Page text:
|HMRC are getting noticeably tougher on those who try to evade tax by hiding their assets or income offshore. They are increasing the size and range of penalties charged, and increasing the number of prosecutions of serious evaders.|
Broadly, a UK-resident taxpayer has a responsibility to notify HMRC of any taxable offshore income they receive. Income is considered 'offshore income' if it comes from a territory outside the United Kingdom. It includes:
- interest from overseas bank or building society accounts;
- dividends and interest from overseas companies;
- rent from overseas properties;
- wages, benefits or royalties earned outside the UK.
New legislation, known as the Requirement to Correct (RTC), will dramatically increase the penalties for people who have not declared tax or declared the wrong amount of tax on their offshore income and gains.
The purpose of the RTC legislation is to require those with undeclared offshore tax liabilities (relating to income tax, capital gains tax or inheritance tax for the relevant periods) to disclose those to HMRC on or before 30 September 2018. This will allow HMRC to take the appropriate action, for example, the collection of tax, interest and any penalties due under the appropriate legislation currently in force.
30 September 2018 was chosen as the final date for corrections as this is the date by which more than 100 countries will exchange data on financial accounts under the Common Reporting Standard (CRS).
CRS data will significantly enhance HMRC's ability to detect offshore non-compliance and it is in taxpayers' interests to correct any non-compliance before that data is received.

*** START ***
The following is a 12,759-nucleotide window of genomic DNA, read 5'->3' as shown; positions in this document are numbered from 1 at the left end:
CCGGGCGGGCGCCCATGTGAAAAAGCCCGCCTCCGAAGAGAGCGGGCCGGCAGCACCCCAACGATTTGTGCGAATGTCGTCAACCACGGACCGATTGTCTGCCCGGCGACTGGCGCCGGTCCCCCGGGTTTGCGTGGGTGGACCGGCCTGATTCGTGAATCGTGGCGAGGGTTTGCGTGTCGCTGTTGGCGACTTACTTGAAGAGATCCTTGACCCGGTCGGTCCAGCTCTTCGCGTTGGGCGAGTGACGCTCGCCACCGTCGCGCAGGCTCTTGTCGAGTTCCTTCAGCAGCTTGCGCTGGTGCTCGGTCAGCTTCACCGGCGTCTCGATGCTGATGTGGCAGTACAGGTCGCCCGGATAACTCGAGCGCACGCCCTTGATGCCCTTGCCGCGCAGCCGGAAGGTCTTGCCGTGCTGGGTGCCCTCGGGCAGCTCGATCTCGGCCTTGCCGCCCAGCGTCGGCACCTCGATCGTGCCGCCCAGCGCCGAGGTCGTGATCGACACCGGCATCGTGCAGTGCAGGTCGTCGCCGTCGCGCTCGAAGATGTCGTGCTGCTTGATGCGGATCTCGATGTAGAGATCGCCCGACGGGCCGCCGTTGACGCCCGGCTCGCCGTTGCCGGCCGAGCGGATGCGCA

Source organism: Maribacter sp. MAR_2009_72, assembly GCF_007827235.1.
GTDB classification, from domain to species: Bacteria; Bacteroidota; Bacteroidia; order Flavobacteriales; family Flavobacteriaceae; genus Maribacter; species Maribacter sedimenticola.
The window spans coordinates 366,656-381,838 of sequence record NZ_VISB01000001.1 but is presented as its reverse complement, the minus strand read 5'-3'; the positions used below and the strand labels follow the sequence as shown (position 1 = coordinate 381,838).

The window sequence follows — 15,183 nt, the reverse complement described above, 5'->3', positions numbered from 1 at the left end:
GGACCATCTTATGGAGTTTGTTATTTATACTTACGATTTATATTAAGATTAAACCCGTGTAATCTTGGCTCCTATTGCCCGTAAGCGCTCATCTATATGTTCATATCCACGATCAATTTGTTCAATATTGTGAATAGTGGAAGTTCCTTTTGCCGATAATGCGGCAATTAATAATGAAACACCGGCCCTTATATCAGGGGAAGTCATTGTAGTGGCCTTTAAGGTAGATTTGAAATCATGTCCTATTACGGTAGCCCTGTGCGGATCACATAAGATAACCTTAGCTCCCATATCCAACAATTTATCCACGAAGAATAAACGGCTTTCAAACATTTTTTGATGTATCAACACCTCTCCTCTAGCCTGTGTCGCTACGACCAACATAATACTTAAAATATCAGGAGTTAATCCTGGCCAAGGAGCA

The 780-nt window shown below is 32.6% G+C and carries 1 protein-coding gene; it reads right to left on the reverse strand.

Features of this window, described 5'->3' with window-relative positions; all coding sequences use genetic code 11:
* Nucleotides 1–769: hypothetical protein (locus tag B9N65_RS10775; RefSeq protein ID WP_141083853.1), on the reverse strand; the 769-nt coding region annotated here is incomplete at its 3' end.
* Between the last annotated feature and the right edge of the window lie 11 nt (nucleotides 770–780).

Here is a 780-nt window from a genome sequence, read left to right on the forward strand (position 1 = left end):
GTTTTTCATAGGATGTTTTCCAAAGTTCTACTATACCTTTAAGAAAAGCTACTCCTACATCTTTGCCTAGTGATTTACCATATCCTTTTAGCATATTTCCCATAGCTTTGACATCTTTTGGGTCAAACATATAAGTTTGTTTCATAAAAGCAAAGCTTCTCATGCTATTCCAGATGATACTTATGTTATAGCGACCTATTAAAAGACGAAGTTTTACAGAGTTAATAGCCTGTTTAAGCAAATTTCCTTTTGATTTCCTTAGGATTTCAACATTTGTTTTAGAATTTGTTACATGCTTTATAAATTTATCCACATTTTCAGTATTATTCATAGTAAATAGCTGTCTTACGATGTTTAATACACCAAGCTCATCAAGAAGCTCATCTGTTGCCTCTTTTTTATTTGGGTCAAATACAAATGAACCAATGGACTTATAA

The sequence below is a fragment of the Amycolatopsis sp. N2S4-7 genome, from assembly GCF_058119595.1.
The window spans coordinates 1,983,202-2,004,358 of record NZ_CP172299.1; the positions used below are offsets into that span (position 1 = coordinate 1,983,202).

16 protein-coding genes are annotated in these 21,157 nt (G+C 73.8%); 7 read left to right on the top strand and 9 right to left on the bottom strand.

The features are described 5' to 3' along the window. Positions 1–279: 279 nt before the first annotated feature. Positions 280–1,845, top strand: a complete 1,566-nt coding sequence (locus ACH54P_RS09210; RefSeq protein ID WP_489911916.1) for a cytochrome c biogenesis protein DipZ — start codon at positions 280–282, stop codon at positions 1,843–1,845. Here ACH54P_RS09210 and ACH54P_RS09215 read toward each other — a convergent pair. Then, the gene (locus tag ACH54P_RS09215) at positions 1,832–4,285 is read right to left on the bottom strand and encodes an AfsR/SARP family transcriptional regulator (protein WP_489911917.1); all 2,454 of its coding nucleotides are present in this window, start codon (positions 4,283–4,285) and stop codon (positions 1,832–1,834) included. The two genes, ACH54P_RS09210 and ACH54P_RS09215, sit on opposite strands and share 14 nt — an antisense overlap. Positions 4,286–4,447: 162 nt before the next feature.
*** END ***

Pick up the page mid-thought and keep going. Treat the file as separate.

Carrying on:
To ensure there is an incentive for taxpayers to correct any offshore tax non-compliance on or before 30 September 2018, there are increased penalties for any failures to correct (FTC) by that date. The new FTC penalty is likely to be much higher than the existing penalties, with a minimum penalty of 100% of the tax involved.
If taxpayers are unsure whether they have undeclared UK tax liabilities that involve offshore matters or transfers, they should check their affairs and if necessary put things right before they become liable to the new FTC penalties that will come into force on 1 October 2018.
|The Welsh Government and the National Assembly for Wales take responsibility for some of the taxes paid in Wales in April 2018.|
Three taxes in Wales are affected by the partial devolvement:
- Stamp duty land tax;
- Landfill tax; and
- Income tax.
Land transaction tax (LTT)
From 1 April 2018, Land Transaction Tax (LTT) replaces Stamp Duty Land Tax (SDLT) in Wales. LTT will be collected by the Welsh Revenue Authority (WRA). The Welsh rates and bands for LTT were published in October 2017.
The change means that HMRC will not accept SDLT returns for land transactions in Wales with an effective date of transaction on or after 1 April 2018.
The Welsh Revenue Authority has launched an online LTT calculator to help taxpayers work out the amount of LTT they will need to pay on Welsh transactions completed on or after 1 April 2018.
From 1 April 2018, Landfill Disposals Tax (LDT) replace landfill tax in Wales. This will be administered by the WRA and payable by landfill operators in Wales.
Landfill site operators in Wales can register for LDT via the Welsh Government website.